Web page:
Business

Colin Neill: Power of hospitality sector lies in people - so address labour shortage

The power of the hospitality sector lies in its people. But amid concerns around the shortage of labour, we can't sit back and let the opportunity for growth get away from us
Colin Neill

MUCH has been written about recent labour shortages and the impact that they have had across all aspects of our economy.

The unfortunate reality of the pandemic is that the hospitality sector was hit the hardest and has taken the longest to recover. The repeated lockdowns and many false dawns took a significant toll on those working in the hospitality sector.

While still ranked as Northern Ireland’s fourth largest private sector employer, it proudly supports tens of thousands of people and provides jobs for everyone from seasonal staff right through to lifelong careers for senior managers.

But it is apparent that we have lost many of those key staff who have gone off into other careers, changed jobs, or may still have not decided to return to their previous roles.

Although every sector is struggling with staff shortages, the lack of staff is felt more intensely in the hospitality sector as we are a people-based industry. This has meant that many business owners have had to take tough decisions and close their premises on certain days/nights of the week, not only because they don’t have the staff, but to give their teams a well-earned rest after working longer hours during the remainder of the week.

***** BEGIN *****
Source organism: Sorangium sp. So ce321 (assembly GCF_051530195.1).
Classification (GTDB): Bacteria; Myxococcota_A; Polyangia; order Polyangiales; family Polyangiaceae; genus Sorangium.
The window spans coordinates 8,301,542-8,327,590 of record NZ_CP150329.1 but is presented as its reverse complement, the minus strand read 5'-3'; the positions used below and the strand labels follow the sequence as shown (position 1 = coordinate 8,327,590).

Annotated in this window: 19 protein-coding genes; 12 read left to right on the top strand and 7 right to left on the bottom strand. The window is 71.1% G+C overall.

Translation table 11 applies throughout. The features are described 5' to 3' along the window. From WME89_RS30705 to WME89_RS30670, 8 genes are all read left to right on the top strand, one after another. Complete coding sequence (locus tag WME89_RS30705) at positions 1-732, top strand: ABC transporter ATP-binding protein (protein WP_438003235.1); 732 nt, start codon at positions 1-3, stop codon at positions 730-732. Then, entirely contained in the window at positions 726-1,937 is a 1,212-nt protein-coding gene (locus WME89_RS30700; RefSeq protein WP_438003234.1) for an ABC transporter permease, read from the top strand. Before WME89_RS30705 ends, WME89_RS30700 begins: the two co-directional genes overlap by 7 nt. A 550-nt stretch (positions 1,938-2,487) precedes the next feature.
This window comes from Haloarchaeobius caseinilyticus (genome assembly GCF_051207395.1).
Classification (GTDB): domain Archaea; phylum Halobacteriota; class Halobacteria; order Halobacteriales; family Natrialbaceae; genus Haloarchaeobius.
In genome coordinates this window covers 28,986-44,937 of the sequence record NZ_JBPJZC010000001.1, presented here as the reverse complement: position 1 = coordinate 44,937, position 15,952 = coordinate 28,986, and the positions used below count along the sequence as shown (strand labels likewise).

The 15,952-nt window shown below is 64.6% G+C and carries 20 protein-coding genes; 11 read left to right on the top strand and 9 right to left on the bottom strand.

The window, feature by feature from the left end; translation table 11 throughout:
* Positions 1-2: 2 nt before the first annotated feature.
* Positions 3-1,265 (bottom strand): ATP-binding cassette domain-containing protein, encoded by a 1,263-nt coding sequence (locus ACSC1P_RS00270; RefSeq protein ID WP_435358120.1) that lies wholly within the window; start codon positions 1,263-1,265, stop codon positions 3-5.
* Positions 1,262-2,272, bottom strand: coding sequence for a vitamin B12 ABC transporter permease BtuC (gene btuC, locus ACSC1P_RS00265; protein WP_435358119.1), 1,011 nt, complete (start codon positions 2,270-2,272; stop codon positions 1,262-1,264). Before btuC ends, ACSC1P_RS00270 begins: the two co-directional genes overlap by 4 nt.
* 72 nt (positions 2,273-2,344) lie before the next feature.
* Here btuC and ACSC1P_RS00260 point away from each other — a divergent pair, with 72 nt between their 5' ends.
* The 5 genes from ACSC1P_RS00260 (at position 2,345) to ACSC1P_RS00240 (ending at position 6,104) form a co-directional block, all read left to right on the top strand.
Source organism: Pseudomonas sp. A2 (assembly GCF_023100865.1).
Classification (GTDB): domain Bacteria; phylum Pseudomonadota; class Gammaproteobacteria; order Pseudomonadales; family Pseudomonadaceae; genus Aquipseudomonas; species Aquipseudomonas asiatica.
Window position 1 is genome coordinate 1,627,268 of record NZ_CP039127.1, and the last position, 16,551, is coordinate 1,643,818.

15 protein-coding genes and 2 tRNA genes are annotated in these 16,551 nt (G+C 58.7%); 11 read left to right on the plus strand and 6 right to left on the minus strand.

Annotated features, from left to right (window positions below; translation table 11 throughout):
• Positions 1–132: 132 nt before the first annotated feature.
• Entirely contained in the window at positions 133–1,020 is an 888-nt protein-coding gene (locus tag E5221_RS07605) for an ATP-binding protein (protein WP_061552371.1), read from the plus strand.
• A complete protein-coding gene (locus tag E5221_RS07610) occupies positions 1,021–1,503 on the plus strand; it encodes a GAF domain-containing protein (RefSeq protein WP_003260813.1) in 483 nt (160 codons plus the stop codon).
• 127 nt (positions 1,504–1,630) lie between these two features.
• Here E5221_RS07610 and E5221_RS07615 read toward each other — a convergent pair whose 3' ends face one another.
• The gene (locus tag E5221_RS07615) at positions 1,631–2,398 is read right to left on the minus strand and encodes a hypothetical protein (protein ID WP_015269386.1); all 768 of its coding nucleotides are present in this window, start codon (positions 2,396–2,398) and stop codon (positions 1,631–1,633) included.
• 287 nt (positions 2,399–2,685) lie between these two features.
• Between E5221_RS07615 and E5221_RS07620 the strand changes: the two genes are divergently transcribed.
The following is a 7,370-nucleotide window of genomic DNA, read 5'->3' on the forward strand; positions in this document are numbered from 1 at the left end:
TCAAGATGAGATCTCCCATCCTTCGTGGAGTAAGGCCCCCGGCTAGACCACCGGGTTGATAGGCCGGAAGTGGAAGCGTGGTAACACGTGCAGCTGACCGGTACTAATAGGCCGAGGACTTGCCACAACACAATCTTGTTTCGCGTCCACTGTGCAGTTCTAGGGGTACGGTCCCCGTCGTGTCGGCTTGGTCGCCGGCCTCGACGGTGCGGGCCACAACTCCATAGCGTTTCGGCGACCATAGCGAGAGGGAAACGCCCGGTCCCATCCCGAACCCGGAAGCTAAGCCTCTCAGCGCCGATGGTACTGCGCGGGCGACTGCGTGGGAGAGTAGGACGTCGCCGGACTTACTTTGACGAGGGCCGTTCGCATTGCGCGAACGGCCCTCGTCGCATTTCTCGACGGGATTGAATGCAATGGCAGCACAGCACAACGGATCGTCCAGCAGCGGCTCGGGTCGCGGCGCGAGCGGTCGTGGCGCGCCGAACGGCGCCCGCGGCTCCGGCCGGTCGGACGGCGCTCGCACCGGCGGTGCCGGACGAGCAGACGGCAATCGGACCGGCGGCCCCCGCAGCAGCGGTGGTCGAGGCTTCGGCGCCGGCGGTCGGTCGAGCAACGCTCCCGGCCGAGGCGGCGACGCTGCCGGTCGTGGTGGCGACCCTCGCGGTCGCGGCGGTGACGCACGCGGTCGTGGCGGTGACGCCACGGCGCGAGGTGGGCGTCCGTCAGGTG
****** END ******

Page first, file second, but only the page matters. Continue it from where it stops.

The power of the hospitality sector lies in its people. You often don’t think twice about the skill, talent and mastery that goes into the perfectly poured pint, the fantastic dinner, the greeting and conversation when checking in, sometimes in several languages. These are the moments when the customer or tourist experience is so good it means grater spend, longer stays, more custom.

It is no secret that there are great concerns around the shortage of labour, but we cannot sit back and let opportunity for growth, albeit from a low base, get away from us. We need to draw lots more good people to the hospitality sector. We want to grow.

That’s why we have developed the Hospitality Employers Charter so that businesses can demonstrate their commitment to training and developing staff, paying good rates for the jobs and attracting talent to begin or return to lifelong and valued careers.

The charter, which many of the leading hospitality businesses across Northern Ireland have signed, shows the industry’s commitment to focus on the people who make hospitality the thriving industry it was pre-pandemic.

As we move out of spring and into the better weather of summertime and some of the best months for the sector, we are intent on moving forward, through change and innovation, and building back to the success pre-Covid.

There is no denying that we are at the very early stages of this sector led renaissance, but a huge effort is now under way by the entire industry.

:: Colin Neill is chief executive of Hospitality Ulster

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